Plainview, NY (PRWEB) October 20, 2011
“HPV has been in the news lately in connection with its role in cervical cancer and the availability of a vaccine to protect young women against the virus,” says Olga Falkowski, MD, a board-certified pathologist and associate medical director of Acupath Laboratories, Inc., a national medical laboratory. “But less attention has been given to the fact that HPV plays a role in several other deadly cancers that affect both men and women. And while effective screening and detection of precancerous lesions has caused cervical cancer rates to fall dramatically over the past thirty years, these other HPV-associated cancers remain on the rise.”
Research published recently in the Journal of Clinical Oncology showed that HPV-16, the same strain of sexually-transmitted virus that causes many cases of cervical cancer, is responsible for a significant increase in the incidence of oropharyngeal cancers – cancers of the throat, tonsils and base of the tongue. The study, which tested tumor samples collected between 1984 and 2004, found HPV in only 16% of the samples taken in the 1980s but in 72% of those collected after 2000. Researchers estimated that the incidence in HPV-related throat cancers in the general population increased 225% from 1988 to 2004. Doctors believe that the trend may be attributable to increases in oral sex, particularly among younger people who think it is safer than intercourse.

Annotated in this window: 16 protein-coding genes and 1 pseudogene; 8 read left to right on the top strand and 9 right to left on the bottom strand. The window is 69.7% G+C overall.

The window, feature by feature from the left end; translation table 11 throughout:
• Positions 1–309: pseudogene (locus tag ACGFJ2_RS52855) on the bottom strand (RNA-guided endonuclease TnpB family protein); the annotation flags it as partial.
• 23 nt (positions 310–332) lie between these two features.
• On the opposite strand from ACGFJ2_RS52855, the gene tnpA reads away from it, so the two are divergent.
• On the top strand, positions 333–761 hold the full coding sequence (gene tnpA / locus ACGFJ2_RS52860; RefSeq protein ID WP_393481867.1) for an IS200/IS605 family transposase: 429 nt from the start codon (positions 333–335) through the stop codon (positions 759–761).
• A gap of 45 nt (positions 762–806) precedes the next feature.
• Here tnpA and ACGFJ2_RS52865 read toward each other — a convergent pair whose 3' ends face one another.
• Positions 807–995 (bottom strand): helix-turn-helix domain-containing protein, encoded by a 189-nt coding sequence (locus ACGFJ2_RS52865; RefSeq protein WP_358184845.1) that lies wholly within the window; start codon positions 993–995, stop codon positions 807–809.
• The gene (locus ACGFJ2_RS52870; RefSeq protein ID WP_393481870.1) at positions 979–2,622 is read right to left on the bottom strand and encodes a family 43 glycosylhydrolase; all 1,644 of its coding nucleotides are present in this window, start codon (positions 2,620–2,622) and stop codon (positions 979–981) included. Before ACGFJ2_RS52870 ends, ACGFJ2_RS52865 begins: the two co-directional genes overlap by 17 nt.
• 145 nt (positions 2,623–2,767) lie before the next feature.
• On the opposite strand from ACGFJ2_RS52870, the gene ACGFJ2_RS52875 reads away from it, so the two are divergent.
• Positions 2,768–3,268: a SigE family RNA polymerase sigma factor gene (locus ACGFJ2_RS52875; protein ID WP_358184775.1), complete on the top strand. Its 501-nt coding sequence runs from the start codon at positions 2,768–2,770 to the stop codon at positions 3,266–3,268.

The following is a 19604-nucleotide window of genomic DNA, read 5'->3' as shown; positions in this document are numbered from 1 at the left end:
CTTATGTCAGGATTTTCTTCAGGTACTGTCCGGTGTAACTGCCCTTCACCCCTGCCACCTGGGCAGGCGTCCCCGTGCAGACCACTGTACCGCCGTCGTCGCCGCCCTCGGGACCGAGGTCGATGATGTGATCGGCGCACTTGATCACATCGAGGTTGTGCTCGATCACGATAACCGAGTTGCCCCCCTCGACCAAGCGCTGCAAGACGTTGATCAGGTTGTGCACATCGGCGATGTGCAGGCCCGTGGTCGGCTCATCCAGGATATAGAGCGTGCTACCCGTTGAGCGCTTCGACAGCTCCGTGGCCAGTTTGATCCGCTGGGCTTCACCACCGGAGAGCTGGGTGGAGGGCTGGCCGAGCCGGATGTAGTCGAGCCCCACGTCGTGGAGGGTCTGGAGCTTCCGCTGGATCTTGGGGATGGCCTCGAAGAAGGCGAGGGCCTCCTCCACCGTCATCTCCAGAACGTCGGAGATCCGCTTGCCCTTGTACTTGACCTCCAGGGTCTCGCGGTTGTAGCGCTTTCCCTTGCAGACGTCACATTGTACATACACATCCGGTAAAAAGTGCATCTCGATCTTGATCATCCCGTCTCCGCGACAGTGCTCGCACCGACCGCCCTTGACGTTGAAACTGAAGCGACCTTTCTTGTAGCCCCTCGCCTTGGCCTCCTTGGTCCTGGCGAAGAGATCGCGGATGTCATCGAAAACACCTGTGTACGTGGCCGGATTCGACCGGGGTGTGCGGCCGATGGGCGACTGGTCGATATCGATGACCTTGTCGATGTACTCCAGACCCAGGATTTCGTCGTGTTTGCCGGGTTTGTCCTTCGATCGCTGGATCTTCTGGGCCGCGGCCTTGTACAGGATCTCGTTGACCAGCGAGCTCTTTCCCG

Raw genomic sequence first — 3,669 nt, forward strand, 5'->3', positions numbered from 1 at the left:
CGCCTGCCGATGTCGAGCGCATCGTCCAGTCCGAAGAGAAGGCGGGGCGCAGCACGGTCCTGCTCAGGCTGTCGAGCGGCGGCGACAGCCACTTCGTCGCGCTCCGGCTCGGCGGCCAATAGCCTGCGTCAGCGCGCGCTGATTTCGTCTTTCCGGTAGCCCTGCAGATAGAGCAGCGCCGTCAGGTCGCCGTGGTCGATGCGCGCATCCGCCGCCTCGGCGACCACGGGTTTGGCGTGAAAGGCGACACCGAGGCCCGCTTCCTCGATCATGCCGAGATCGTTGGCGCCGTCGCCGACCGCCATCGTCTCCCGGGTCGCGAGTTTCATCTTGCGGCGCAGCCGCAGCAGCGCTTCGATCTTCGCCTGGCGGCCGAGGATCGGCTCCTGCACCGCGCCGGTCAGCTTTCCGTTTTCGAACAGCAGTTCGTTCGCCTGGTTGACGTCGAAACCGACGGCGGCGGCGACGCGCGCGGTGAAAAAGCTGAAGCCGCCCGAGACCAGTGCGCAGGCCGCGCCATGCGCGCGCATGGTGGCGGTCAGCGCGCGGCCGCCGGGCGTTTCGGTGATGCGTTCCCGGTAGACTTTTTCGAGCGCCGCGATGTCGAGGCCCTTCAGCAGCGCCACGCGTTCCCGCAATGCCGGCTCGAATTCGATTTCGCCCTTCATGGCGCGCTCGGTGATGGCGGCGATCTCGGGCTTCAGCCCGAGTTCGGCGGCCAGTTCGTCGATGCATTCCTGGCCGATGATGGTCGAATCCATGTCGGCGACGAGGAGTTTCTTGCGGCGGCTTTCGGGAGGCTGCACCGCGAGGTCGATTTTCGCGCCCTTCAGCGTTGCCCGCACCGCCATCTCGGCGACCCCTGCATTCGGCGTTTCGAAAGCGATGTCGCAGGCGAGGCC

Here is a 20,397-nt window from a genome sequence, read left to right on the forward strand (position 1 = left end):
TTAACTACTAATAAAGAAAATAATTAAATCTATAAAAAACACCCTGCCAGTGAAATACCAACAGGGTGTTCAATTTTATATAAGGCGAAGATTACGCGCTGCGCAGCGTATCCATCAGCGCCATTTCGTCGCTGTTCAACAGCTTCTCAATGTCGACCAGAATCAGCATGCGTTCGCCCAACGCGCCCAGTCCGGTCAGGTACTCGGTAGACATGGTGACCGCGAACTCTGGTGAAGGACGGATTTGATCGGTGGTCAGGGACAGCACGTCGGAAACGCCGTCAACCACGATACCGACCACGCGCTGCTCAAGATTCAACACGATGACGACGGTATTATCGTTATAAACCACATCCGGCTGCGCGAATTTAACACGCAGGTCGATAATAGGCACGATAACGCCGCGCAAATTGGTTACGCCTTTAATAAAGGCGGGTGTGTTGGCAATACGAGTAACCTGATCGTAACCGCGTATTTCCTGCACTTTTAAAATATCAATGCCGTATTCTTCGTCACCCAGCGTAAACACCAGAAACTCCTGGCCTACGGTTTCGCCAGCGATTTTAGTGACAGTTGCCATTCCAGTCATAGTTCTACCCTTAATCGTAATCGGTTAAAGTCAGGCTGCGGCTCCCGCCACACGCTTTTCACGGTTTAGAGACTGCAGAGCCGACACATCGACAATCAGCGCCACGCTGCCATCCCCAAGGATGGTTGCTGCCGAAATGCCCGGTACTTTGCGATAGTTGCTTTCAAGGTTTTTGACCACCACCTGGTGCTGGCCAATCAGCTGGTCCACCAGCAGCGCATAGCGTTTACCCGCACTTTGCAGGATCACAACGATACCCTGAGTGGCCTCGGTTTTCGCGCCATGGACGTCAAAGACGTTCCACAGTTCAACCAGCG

The human papillomavirus (HPV) is the most common sexually transmitted infection. Approximately 20 million Americans are currently infected with HPV and another 6 million people become newly infected each year. HPV is so common that at least 50% of sexually active men and women get it at some point in their lives. Most people fight off HPV infections with the body’s natural defenses. Yet over 28,000 people in the United States will be diagnosed with an HPV-related cancer this year.
While more than 40 strains of HPV affect genital areas, not all these strains are precursors of cancer. HPV types 6 and 11, for example, cause genital warts, which are unlikely to progress to cancer. The cancer-associated types of HPV, particularly HPV-16, HPV-18, HPV-31 and HPV-33, cause growths that usually appear flat and are nearly invisible, as compared with the warts caused by HPV-6 and HPV-11. HPV-16 and HPV-18 are known to cause the vast majority of cervical cancers and new studies show that HPV-16 is linked not only to oral cancer but also to anal cancer and other less common cancers of the vulva, vagina and penis.